4. Stay in your vehicle!  Some neighbors will get hostile that you are in the area.  You will find that people typically think the reason you are in the area has something to do with them.  On the same note, if the person you are watching catches on to you, stay in your vehicle and get out of the area.

Future topics to be covered are: Pretexting, Moving Automobile Surveillance techniques (Following someone), How I got started (My story), How to get into the industry,  How to start your own agency, and helpful iPhone apps for the investigator.

 


15 comments

  1. Hi Andrew,

    Thanks for setting up this website – very interesting.
    I’m new to this line of work.
    Could I ask a few questions?

    1. What kind of environments do you find the hardest and easiest to conduct surveillence in? I’m working in the UK. I’ve been working on rough council housing estates, victorian terraced streets and also middle class private housing estates. I haven’t done much rural work yet. Do you find the rural environment easier to conduct surveillence in?

    2. What kind of targets do you find hardest to trail? I’m finding that those who are unemployed can be quite time consuming. They don’t have a set pattern to their day and some don’t drive.

    3. Any tips on using vehicle tracking devices? I’m looking for one that I can leave for a few days and then look up on my laptop where the device has been. That way I can get an idea of an individual vehicle’s movement patterns, without having to spend long periods of time on surveillence.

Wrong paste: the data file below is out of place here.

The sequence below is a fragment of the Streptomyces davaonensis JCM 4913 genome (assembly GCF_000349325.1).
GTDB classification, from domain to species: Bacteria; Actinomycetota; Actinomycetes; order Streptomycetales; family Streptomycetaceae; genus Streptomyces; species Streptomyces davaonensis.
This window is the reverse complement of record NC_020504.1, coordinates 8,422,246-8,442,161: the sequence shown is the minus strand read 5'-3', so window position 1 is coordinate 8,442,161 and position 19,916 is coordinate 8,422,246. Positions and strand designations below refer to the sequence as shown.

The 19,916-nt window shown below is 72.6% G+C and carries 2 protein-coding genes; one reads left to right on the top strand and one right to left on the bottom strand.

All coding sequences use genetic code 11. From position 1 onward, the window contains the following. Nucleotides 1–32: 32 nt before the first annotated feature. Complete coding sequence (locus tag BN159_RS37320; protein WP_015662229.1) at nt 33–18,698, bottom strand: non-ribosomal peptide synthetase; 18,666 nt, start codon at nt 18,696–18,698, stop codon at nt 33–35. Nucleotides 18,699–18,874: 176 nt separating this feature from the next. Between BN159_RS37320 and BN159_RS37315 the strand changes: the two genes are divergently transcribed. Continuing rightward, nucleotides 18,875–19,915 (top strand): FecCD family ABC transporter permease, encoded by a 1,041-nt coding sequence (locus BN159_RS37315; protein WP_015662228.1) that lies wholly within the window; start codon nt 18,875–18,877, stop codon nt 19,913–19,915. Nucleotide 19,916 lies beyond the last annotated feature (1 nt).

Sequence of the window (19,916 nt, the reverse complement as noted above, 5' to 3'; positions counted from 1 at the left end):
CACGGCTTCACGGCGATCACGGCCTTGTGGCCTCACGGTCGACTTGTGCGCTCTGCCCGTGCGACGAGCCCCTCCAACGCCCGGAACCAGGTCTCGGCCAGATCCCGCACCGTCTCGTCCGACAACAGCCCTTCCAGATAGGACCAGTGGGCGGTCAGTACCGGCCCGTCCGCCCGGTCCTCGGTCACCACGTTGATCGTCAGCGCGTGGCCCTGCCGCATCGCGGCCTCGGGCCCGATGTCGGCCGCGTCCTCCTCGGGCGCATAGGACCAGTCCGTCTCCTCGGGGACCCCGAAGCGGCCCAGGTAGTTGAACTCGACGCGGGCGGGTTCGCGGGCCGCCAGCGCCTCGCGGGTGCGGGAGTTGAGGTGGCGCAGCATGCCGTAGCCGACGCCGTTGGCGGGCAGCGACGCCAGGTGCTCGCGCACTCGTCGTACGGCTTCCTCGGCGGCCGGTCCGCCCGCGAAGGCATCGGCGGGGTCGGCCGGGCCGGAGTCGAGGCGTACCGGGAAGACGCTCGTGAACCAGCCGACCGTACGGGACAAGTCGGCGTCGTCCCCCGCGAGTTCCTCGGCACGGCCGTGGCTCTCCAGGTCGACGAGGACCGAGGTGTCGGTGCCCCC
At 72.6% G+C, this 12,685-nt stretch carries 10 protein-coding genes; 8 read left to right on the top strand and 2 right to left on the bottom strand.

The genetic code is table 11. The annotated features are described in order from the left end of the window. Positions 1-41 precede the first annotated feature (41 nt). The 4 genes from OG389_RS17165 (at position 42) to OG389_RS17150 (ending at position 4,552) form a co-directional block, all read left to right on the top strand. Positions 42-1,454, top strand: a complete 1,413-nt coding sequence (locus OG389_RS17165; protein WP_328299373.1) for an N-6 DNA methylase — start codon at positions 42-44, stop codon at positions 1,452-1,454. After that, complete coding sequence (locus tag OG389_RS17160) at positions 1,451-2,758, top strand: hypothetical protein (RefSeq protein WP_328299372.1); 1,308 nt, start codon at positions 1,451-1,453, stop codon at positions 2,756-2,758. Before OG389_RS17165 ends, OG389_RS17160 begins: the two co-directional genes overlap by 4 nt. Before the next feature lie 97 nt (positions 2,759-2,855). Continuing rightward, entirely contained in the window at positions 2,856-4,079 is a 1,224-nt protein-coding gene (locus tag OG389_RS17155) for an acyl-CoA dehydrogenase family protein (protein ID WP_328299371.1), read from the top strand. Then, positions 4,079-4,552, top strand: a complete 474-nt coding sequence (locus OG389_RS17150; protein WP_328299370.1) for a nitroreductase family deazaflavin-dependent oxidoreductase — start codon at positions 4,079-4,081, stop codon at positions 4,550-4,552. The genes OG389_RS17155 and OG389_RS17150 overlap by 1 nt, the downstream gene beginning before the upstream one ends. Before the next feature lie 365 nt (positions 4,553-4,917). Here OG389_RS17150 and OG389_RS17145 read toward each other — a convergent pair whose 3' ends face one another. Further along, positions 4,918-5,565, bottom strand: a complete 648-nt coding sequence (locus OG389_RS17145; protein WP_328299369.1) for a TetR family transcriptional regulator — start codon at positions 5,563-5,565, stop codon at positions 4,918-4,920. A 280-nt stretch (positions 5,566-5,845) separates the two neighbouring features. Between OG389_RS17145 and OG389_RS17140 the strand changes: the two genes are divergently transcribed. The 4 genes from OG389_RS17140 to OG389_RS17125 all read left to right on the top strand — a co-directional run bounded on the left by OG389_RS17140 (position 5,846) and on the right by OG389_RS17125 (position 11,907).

Your advice and opinions will be much appreciated,

    Thanks,

    Karl

    • Hi Karl,

      Great questions. Every environment has its own unique challenges. For a general rule of thumb I would say blend in to your area and don’t be seen. Don’t park in a location that would seem suspicious by anyone living in the area. If possible park far enough away (with a view of the residence) to where the person you are watching will not notice your vehicle upon exiting their residence. Streets with lots of vehicles on the street make it easier for you to blend into the neighborhood while there area some neighborhoods where no one parks on the street which can make you stick out like a sore thumb.

      When I work insurance cases I typically work an 8 hour day if they are home as I can not control how active they are. If it is domestic then a gps device on their vehicle might be the way to go. I don’t know the laws in the UK so please make sure to check the laws on the use of GPS devices.